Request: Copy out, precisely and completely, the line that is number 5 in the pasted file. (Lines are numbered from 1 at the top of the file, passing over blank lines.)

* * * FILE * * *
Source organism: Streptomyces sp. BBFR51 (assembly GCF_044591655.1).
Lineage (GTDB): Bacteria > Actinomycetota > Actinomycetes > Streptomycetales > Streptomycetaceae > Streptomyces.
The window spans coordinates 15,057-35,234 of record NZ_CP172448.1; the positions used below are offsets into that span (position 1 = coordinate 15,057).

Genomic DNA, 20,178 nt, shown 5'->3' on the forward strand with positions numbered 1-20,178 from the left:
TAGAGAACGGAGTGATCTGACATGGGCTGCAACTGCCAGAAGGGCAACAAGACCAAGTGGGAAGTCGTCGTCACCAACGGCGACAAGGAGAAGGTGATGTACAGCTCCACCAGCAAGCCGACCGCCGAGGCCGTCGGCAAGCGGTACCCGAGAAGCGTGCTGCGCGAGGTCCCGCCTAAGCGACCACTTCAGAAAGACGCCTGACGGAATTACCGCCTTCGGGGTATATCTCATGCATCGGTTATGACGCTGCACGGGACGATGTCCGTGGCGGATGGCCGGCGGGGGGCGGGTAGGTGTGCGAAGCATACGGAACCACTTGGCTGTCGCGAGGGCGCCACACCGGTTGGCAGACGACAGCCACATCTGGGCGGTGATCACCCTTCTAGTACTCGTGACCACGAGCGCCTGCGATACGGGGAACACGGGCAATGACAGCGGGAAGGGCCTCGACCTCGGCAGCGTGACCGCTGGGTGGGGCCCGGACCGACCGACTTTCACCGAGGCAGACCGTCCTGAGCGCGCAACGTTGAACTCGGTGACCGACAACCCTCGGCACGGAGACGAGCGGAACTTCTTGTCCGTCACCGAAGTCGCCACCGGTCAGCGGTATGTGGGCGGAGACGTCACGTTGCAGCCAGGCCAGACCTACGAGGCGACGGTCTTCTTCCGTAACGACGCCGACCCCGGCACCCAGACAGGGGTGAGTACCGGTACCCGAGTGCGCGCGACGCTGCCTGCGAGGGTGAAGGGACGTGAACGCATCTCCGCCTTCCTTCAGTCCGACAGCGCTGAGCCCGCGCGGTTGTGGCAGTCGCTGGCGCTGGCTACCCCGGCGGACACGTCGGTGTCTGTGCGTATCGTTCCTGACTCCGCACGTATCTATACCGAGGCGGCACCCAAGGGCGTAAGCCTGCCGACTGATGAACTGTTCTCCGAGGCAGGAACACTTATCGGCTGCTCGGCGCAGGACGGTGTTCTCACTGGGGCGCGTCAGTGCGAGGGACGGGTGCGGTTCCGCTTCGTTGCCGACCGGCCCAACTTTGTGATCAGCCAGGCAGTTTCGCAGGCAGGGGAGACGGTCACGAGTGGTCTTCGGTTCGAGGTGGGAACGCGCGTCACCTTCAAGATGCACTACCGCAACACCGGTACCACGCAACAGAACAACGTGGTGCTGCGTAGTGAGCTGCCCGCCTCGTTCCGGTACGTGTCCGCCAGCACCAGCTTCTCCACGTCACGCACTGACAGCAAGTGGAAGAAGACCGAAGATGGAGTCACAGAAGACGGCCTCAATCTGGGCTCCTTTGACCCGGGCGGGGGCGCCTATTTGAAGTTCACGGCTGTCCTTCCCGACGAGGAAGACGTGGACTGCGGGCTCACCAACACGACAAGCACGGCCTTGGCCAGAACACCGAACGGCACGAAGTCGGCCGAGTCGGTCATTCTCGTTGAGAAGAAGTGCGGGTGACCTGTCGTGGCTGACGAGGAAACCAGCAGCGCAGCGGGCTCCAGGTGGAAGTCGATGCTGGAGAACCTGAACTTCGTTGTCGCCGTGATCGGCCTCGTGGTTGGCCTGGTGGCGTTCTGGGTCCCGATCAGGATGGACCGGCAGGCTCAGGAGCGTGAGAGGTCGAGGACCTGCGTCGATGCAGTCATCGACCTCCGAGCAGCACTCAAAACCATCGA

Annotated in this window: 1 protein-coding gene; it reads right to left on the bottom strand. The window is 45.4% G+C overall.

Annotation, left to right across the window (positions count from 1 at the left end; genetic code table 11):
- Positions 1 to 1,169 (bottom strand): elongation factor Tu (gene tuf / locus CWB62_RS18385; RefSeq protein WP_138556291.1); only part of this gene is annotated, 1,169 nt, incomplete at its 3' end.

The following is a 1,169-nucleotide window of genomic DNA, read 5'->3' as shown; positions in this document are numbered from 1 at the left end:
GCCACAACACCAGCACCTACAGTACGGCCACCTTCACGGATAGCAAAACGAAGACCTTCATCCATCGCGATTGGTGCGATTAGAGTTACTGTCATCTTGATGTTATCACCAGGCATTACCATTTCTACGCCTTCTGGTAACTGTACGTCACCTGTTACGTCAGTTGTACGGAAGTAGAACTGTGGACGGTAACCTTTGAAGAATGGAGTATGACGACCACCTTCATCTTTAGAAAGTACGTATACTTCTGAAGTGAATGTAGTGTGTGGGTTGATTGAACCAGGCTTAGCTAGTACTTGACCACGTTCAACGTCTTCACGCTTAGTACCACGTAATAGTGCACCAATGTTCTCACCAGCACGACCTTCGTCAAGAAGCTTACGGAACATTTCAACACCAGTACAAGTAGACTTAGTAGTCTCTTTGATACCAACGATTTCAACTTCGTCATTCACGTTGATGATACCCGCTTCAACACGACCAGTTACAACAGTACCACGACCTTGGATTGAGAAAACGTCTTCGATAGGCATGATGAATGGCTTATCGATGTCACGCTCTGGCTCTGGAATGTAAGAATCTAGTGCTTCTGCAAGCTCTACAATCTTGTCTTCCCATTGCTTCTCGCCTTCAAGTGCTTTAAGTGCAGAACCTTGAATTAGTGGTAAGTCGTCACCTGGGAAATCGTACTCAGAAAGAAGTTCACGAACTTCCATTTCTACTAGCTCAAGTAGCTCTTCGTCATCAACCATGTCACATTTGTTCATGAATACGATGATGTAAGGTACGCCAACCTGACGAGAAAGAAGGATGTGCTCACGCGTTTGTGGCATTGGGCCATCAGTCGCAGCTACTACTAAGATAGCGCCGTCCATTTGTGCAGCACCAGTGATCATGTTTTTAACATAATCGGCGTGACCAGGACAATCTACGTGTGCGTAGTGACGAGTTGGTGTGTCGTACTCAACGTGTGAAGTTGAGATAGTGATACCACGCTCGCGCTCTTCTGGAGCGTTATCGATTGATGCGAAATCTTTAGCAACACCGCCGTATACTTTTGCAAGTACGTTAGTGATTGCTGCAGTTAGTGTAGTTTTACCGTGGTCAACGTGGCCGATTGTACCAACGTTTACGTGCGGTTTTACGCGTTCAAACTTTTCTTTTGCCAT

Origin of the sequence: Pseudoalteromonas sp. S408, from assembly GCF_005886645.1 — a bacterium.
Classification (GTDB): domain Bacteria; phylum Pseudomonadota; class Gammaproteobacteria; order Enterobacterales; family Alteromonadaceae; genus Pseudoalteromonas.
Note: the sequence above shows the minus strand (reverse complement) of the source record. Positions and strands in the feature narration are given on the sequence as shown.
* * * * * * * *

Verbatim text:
TAGAGAACGGAGTGATCTGACATGGGCTGCAACTGCCAGAAGGGCAACAAGACCAAGTGGGAAGTCGTCGTCACCAACGGCGACAAGGAGAAGGTGATGTACAGCTCCACCAGCAAGCCGACCGCCGAGGCCGTCGGCAAGCGGTACCCGAGAAGCGTGCTGCGCGAGGTCCCGCCTAAGCGACCACTTCAGAAAGACGCCTGACGGAATTACCGCCTTCGGGGTATATCTCATGCATCGGTTATGACGCTGCACGGGACGATGTCCGTGGCGGATGGCCGGCGGGGGGCGGGTAGGTGTGCGAAGCATACGGAACCACTTGGCTGTCGCGAGGGCGCCACACCGGTTGGCAGACGACAGCCACATCTGGGCGGTGATCACCCTTCTAGTACTCGTGACCACGAGCGCCTGCGATACGGGGAACACGGGCAATGACAGCGGGAAGGGCCTCGACCTCGGCAGCGTGACCGCTGGGTGGGGCCCGGACCGACCGACTTTCACCGAGGCAGACCGTCCTGAGCGCGCAACGTTGAACTCGGTGACCGACAACCCTCGGCACGGAGACGAGCGGAACTTCTTGTCCGTCACCGAAGTCGCCACCGGTCAGCGGTATGTGGGCGGAGACGTCACGTTGCAGCCAGGCCAGACCTACGAGGCGACGGTCTTCTTCCGTAACGACGCCGACCCCGGCACCCAGACAGGGGTGAGTACCGGTACCCGAGTGCGCGCGACGCTGCCTGCGAGGGTGAAGGGACGTGAACGCATCTCCGCCTTCCTTCAGTCCGACAGCGCTGAGCCCGCGCGGTTGTGGCAGTCGCTGGCGCTGGCTACCCCGGCGGACACGTCGGTGTCTGTGCGTATCGTTCCTGACTCCGCACGTATCTATACCGAGGCGGCACCCAAGGGCGTAAGCCTGCCGACTGATGAACTGTTCTCCGAGGCAGGAACACTTATCGGCTGCTCGGCGCAGGACGGTGTTCTCACTGGGGCGCGTCAGTGCGAGGGACGGGTGCGGTTCCGCTTCGTTGCCGACCGGCCCAACTTTGTGATCAGCCAGGCAGTTTCGCAGGCAGGGGAGACGGTCACGAGTGGTCTTCGGTTCGAGGTGGGAACGCGCGTCACCTTCAAGATGCACTACCGCAACACCGGTACCACGCAACAGAACAACGTGGTGCTGCGTAGTGAGCTGCCCGCCTCGTTCCGGTACGTGTCCGCCAGCACCAGCTTCTCCACGTCACGCACTGACAGCAAGTGGAAGAAGACCGAAGATGGAGTCACAGAAGACGGCCTCAATCTGGGCTCCTTTGACCCGGGCGGGGGCGCCTATTTGAAGTTCACGGCTGTCCTTCCCGACGAGGAAGACGTGGACTGCGGGCTCACCAACACGACAAGCACGGCCTTGGCCAGAACACCGAACGGCACGAAGTCGGCCGAGTCGGTCATTCTCGTTGAGAAGAAGTGCGGGTGACCTGTCGTGGCTGACGAGGAAACCAGCAGCGCAGCGGGCTCCAGGTGGAAGTCGATGCTGGAGAACCTGAACTTCGTTGTCGCCGTGATCGGCCTCGTGGTTGGCCTGGTGGCGTTCTGGGTCCCGATCAGGATGGACCGGCAGGCTCAGGAGCGTGAGAGGTCGAGGACCTGCGTCGATGCAGTCATCGACCTCCGAGCAGCACTCAAAACCATCGA